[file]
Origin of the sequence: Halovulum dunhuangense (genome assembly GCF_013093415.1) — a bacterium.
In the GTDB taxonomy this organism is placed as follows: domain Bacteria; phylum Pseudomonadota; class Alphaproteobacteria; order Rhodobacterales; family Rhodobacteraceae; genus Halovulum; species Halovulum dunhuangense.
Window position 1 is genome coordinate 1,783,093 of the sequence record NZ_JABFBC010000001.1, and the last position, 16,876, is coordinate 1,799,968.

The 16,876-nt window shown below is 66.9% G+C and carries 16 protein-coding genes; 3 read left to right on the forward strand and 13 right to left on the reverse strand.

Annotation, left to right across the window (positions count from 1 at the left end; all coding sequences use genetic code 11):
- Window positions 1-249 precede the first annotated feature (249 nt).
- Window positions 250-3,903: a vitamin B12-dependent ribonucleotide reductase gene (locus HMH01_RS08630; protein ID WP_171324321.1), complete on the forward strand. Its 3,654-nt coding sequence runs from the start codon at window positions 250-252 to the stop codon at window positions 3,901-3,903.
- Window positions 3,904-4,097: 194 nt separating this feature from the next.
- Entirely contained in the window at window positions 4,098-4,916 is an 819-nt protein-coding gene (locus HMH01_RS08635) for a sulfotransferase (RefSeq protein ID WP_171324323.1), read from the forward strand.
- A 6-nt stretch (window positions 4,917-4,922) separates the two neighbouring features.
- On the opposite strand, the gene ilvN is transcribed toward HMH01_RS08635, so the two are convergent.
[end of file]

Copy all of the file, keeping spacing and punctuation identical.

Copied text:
Origin of the sequence: Halovulum dunhuangense (genome assembly GCF_013093415.1) — a bacterium.
In the GTDB taxonomy this organism is placed as follows: domain Bacteria; phylum Pseudomonadota; class Alphaproteobacteria; order Rhodobacterales; family Rhodobacteraceae; genus Halovulum; species Halovulum dunhuangense.
Window position 1 is genome coordinate 1,783,093 of the sequence record NZ_JABFBC010000001.1, and the last position, 16,876, is coordinate 1,799,968.

The 16,876-nt window shown below is 66.9% G+C and carries 16 protein-coding genes; 3 read left to right on the forward strand and 13 right to left on the reverse strand.

Annotation, left to right across the window (positions count from 1 at the left end; all coding sequences use genetic code 11):
- Window positions 1-249 precede the first annotated feature (249 nt).
- Window positions 250-3,903: a vitamin B12-dependent ribonucleotide reductase gene (locus HMH01_RS08630; protein ID WP_171324321.1), complete on the forward strand. Its 3,654-nt coding sequence runs from the start codon at window positions 250-252 to the stop codon at window positions 3,901-3,903.
- Window positions 3,904-4,097: 194 nt separating this feature from the next.
- Entirely contained in the window at window positions 4,098-4,916 is an 819-nt protein-coding gene (locus HMH01_RS08635) for a sulfotransferase (RefSeq protein ID WP_171324323.1), read from the forward strand.
- A 6-nt stretch (window positions 4,917-4,922) separates the two neighbouring features.
- On the opposite strand, the gene ilvN is transcribed toward HMH01_RS08635, so the two are convergent.